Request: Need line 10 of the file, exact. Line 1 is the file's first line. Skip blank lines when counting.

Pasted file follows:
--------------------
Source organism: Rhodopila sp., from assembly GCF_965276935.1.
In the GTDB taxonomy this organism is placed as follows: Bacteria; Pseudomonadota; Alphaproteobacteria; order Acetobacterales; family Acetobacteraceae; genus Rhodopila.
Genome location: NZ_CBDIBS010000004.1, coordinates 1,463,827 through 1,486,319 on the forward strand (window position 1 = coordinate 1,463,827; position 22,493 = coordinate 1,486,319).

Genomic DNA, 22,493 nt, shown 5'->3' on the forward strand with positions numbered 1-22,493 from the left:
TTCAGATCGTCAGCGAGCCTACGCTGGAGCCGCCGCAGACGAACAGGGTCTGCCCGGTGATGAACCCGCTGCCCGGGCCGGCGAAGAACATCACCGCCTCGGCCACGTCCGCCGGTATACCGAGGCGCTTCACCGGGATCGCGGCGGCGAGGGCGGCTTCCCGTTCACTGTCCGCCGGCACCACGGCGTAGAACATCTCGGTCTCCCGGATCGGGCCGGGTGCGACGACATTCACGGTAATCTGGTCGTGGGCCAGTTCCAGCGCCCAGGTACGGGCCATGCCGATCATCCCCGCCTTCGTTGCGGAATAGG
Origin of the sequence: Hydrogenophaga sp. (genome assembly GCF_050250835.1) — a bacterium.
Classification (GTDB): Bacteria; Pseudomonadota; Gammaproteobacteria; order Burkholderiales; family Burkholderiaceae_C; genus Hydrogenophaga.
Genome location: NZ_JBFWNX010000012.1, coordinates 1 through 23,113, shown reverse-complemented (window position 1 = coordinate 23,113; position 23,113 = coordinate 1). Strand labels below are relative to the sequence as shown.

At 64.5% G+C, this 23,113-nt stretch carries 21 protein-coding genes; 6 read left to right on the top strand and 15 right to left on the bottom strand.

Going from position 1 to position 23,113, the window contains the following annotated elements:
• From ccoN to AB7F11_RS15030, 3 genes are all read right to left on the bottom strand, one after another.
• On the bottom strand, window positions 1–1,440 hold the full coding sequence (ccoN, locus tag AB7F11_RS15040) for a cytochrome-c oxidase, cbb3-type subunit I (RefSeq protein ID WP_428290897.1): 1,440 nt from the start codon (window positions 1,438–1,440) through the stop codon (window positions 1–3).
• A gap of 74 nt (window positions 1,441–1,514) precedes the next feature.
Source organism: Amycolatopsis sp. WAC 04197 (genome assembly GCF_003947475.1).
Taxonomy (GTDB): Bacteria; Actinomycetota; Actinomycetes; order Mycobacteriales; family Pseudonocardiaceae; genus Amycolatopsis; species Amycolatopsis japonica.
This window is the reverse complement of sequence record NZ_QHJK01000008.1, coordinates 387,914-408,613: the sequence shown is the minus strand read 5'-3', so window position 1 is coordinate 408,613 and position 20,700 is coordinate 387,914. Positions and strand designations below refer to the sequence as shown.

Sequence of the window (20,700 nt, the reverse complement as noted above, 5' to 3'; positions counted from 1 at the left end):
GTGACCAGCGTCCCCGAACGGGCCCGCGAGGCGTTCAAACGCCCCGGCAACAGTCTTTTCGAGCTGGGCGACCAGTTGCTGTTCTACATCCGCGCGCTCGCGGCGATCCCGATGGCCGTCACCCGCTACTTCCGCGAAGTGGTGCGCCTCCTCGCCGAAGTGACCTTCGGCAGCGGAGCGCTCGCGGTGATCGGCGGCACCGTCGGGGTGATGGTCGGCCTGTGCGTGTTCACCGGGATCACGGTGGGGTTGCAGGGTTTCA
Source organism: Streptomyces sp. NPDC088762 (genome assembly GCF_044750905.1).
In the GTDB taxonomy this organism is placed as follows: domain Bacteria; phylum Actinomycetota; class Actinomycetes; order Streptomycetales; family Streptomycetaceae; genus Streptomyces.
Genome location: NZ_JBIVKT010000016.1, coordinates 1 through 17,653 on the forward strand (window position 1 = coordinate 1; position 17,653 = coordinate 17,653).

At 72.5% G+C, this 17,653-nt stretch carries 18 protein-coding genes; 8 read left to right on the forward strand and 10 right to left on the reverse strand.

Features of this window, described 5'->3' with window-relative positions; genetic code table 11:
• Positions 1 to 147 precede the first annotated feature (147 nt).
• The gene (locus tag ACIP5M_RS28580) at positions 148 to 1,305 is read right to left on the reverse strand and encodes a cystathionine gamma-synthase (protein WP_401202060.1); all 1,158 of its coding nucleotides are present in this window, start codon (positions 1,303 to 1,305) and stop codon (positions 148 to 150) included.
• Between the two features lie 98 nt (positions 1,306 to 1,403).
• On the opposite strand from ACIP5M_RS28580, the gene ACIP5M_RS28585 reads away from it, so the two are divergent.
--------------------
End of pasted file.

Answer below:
Going from position 1 to position 23,113, the window contains the following annotated elements: